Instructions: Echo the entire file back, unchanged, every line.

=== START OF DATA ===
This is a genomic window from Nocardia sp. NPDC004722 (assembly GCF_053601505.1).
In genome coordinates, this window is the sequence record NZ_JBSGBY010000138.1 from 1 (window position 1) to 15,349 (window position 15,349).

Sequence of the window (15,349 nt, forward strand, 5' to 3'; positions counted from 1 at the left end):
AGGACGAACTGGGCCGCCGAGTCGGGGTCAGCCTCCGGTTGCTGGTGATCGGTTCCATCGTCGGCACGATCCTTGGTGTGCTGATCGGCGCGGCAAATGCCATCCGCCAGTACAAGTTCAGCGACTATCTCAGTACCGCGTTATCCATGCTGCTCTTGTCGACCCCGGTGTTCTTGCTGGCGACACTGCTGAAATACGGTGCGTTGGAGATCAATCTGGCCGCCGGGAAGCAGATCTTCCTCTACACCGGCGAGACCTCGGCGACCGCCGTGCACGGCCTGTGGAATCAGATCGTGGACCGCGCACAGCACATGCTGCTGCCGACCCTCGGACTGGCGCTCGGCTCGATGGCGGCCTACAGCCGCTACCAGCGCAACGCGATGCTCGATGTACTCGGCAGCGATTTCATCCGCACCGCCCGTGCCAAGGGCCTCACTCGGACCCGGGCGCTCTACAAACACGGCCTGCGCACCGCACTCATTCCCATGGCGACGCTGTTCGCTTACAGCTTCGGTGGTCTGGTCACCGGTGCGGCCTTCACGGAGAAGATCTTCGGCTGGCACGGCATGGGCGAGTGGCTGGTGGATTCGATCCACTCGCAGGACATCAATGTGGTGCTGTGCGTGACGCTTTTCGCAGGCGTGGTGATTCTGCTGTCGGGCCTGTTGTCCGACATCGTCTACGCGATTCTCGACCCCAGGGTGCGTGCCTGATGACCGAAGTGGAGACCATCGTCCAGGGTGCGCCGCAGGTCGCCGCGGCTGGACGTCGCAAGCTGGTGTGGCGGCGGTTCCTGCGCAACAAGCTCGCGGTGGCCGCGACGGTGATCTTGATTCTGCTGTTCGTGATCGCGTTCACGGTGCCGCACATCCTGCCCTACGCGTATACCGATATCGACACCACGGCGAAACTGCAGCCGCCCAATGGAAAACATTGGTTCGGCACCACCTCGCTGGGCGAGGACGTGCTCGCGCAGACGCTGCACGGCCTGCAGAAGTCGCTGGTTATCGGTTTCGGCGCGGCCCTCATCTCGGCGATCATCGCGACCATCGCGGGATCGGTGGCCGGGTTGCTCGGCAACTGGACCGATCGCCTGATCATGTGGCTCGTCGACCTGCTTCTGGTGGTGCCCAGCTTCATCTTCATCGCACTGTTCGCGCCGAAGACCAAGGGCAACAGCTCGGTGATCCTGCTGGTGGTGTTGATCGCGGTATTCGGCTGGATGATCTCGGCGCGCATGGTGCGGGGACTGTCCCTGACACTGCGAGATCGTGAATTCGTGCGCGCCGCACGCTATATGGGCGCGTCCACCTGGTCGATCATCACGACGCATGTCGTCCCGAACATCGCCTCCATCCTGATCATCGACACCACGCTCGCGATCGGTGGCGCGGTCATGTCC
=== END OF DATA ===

This is a genomic window from Nocardia sp. NPDC004722 (assembly GCF_053601505.1).
In genome coordinates, this window is the sequence record NZ_JBSGBY010000138.1 from 1 (window position 1) to 15,349 (window position 15,349).

Sequence of the window (15,349 nt, forward strand, 5' to 3'; positions counted from 1 at the left end):
AGGACGAACTGGGCCGCCGAGTCGGGGTCAGCCTCCGGTTGCTGGTGATCGGTTCCATCGTCGGCACGATCCTTGGTGTGCTGATCGGCGCGGCAAATGCCATCCGCCAGTACAAGTTCAGCGACTATCTCAGTACCGCGTTATCCATGCTGCTCTTGTCGACCCCGGTGTTCTTGCTGGCGACACTGCTGAAATACGGTGCGTTGGAGATCAATCTGGCCGCCGGGAAGCAGATCTTCCTCTACACCGGCGAGACCTCGGCGACCGCCGTGCACGGCCTGTGGAATCAGATCGTGGACCGCGCACAGCACATGCTGCTGCCGACCCTCGGACTGGCGCTCGGCTCGATGGCGGCCTACAGCCGCTACCAGCGCAACGCGATGCTCGATGTACTCGGCAGCGATTTCATCCGCACCGCCCGTGCCAAGGGCCTCACTCGGACCCGGGCGCTCTACAAACACGGCCTGCGCACCGCACTCATTCCCATGGCGACGCTGTTCGCTTACAGCTTCGGTGGTCTGGTCACCGGTGCGGCCTTCACGGAGAAGATCTTCGGCTGGCACGGCATGGGCGAGTGGCTGGTGGATTCGATCCACTCGCAGGACATCAATGTGGTGCTGTGCGTGACGCTTTTCGCAGGCGTGGTGATTCTGCTGTCGGGCCTGTTGTCCGACATCGTCTACGCGATTCTCGACCCCAGGGTGCGTGCCTGATGACCGAAGTGGAGACCATCGTCCAGGGTGCGCCGCAGGTCGCCGCGGCTGGACGTCGCAAGCTGGTGTGGCGGCGGTTCCTGCGCAACAAGCTCGCGGTGGCCGCGACGGTGATCTTGATTCTGCTGTTCGTGATCGCGTTCACGGTGCCGCACATCCTGCCCTACGCGTATACCGATATCGACACCACGGCGAAACTGCAGCCGCCCAATGGAAAACATTGGTTCGGCACCACCTCGCTGGGCGAGGACGTGCTCGCGCAGACGCTGCACGGCCTGCAGAAGTCGCTGGTTATCGGTTTCGGCGCGGCCCTCATCTCGGCGATCATCGCGACCATCGCGGGATCGGTGGCCGGGTTGCTCGGCAACTGGACCGATCGCCTGATCATGTGGCTCGTCGACCTGCTTCTGGTGGTGCCCAGCTTCATCTTCATCGCACTGTTCGCGCCGAAGACCAAGGGCAACAGCTCGGTGATCCTGCTGGTGGTGTTGATCGCGGTATTCGGCTGGATGATCTCGGCGCGCATGGTGCGGGGACTGTCCCTGACACTGCGAGATCGTGAATTCGTGCGCGCCGCACGCTATATGGGCGCGTCCACCTGGTCGATCATCACGACGCATGTCGTCCCGAACATCGCCTCCATCCTGATCATCGACACCACGCTCGCGATCGGTGGCGCGGTCATGTCC